Gifted grade-school kids zip past their elders

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By Roger Snodgrass

A story that emerged from the New Mexico Supercomputer Challenge in Los Alamos sent out a definite message to other students in the state.

A team of fifth-graders from Aspen Elementary entered the statewide competition as long shots against hundreds of high-school and middle-school opponents from all over the state.

To their thrill and surprise, they won two prizes against a bunch of older students. One was an award for Best HTML. The other was for Forensics and Encryption.

Now, they are each $50 dollars richer and walking on air.

Dhaivat Pandya, Colin Redman, Matthew Ticknor, are Gifted and Talented Education (GATE) students.

According to their sponsoring teacher, Zeynap Unal, they started with the advantages of their basic strength in math and computers.

“They grasped the concept quickly,” she said, particularly the importance of teamwork and collaboration, dividing up responsibilities with each taking on a piece of the problem, she added.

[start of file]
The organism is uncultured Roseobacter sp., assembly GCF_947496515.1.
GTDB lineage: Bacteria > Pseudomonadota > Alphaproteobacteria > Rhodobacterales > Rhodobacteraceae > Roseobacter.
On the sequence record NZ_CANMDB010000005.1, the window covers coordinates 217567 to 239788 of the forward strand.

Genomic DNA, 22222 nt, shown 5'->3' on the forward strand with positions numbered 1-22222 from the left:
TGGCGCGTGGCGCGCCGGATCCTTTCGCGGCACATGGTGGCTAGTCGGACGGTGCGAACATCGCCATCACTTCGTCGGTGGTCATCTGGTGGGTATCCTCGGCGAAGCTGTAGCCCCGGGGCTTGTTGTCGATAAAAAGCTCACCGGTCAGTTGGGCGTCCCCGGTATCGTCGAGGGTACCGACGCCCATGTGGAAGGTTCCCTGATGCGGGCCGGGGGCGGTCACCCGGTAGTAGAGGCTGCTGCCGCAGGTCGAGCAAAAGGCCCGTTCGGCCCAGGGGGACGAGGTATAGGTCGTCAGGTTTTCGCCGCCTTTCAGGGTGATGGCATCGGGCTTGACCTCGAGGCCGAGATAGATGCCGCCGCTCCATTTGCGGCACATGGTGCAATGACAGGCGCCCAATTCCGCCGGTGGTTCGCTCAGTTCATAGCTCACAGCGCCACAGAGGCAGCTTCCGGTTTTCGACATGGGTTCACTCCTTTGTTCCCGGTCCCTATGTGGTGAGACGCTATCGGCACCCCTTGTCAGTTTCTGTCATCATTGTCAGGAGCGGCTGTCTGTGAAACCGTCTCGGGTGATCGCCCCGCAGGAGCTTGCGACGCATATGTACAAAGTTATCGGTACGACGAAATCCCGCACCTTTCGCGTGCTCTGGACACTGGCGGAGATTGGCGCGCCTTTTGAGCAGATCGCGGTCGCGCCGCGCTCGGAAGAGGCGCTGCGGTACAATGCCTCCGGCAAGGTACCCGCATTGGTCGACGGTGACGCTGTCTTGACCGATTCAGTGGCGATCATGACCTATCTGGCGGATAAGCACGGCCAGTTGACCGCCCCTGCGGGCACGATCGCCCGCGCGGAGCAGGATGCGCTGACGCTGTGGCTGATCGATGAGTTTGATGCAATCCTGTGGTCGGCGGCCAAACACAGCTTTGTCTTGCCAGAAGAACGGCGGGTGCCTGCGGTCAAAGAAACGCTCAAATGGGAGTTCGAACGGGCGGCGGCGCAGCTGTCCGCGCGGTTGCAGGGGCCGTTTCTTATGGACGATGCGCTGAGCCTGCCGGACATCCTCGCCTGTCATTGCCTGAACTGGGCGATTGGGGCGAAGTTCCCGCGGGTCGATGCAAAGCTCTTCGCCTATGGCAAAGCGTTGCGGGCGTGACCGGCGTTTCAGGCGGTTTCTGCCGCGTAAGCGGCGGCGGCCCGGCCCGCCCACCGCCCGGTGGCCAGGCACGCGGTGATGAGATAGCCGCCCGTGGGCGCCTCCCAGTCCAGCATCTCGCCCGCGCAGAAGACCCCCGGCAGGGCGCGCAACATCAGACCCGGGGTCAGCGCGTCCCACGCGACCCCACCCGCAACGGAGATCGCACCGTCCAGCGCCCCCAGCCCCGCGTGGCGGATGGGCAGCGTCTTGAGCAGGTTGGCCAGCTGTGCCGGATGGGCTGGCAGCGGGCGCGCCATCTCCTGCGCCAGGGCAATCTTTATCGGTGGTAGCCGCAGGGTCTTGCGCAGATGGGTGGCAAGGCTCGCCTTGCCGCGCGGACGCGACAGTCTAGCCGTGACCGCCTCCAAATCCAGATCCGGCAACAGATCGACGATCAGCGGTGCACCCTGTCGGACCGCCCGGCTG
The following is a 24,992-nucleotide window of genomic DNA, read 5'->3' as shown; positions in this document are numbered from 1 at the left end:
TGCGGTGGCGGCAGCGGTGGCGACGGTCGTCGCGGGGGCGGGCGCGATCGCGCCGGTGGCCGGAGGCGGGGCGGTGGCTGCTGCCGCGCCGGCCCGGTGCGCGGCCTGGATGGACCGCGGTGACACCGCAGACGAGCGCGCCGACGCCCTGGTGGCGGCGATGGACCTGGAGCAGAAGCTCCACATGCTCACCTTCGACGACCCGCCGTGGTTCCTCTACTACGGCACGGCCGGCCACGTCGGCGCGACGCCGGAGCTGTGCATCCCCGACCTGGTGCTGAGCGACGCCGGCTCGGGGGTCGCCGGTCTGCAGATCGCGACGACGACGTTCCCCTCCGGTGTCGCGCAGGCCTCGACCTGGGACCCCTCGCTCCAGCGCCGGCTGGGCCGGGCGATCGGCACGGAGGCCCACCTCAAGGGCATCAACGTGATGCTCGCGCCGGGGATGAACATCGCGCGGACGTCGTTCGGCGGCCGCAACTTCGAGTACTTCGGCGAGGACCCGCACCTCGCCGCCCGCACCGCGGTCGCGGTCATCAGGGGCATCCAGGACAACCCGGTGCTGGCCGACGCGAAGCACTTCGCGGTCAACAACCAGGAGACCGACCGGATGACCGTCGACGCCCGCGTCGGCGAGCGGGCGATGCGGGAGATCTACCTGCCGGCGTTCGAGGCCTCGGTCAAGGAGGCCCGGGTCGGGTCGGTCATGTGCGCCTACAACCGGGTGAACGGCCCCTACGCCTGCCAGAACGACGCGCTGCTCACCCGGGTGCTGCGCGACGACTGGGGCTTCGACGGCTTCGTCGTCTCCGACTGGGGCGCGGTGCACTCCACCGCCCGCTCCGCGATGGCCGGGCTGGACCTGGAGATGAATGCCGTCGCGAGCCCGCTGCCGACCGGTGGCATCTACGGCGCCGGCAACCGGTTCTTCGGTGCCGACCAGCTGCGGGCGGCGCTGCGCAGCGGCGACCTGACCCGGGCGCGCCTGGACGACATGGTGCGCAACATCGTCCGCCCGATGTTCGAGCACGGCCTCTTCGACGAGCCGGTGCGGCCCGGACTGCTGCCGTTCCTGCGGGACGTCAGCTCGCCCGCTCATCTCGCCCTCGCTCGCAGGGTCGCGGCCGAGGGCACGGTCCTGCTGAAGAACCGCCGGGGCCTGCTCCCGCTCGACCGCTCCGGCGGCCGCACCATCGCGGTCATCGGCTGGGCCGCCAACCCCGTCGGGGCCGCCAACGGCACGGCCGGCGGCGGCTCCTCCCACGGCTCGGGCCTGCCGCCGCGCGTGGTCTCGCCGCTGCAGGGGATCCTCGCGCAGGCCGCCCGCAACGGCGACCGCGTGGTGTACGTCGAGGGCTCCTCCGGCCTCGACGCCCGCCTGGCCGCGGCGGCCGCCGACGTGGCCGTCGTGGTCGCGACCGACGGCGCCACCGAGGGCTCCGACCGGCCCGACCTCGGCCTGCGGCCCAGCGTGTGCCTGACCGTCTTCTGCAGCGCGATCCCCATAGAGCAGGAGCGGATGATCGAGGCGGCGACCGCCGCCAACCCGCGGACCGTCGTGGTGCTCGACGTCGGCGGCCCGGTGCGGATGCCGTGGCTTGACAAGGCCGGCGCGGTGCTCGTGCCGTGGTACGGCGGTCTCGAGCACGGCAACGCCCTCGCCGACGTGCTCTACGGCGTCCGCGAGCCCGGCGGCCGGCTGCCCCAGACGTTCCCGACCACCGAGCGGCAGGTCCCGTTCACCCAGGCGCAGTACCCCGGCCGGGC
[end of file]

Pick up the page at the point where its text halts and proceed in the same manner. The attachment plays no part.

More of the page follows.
The team met twice a week during lunch hours and Unal said they never missed a meeting all year. They also sacrificed evening and weekends to work on their project.

Their mentor was Redman’s mother, Elizabeth Cooper.

Team 15, as they were known in the competition, crystallized their project in an application called a “Caesar Cipher Applet Demo,” which they found and modified from an open source library.

Their version of the applet was included with their final report at http://www.challenge.nm.org/finalreports/15.pdf.

It’s also accessible separately online at http://mail.ergotech-usa.com.

The Aspen team’s final report is 41 pages, spelling out what they chose for their problem and how they went about solving it.

“They took an online Java course through the lab,” Unal said, referring to the programming language the students used and continued to study for their encryption investigation.

The boys knew they were competing against older kids, she said. As the final competition neared, they asked her, “Do we really have a chance?”

As it turned out, they had more than a chance; they had a winner.

Another team of youngsters from Los Alamos did very well. Rachel Robey and Jessie Bohn of Los Alamos Middle School won second prize in the overall competition, worth $500 each, a step ahead of a lot of high school students. Their project was about saving energy through smart design efficiency.

Altogether the 18th annual Supercomputing Challenge engaged more than 330 students from 33 schools around the state.

Unal said her elementary team will be back again, when the next challenge starts up in the Fall.

“They already have an idea for next year,” she said.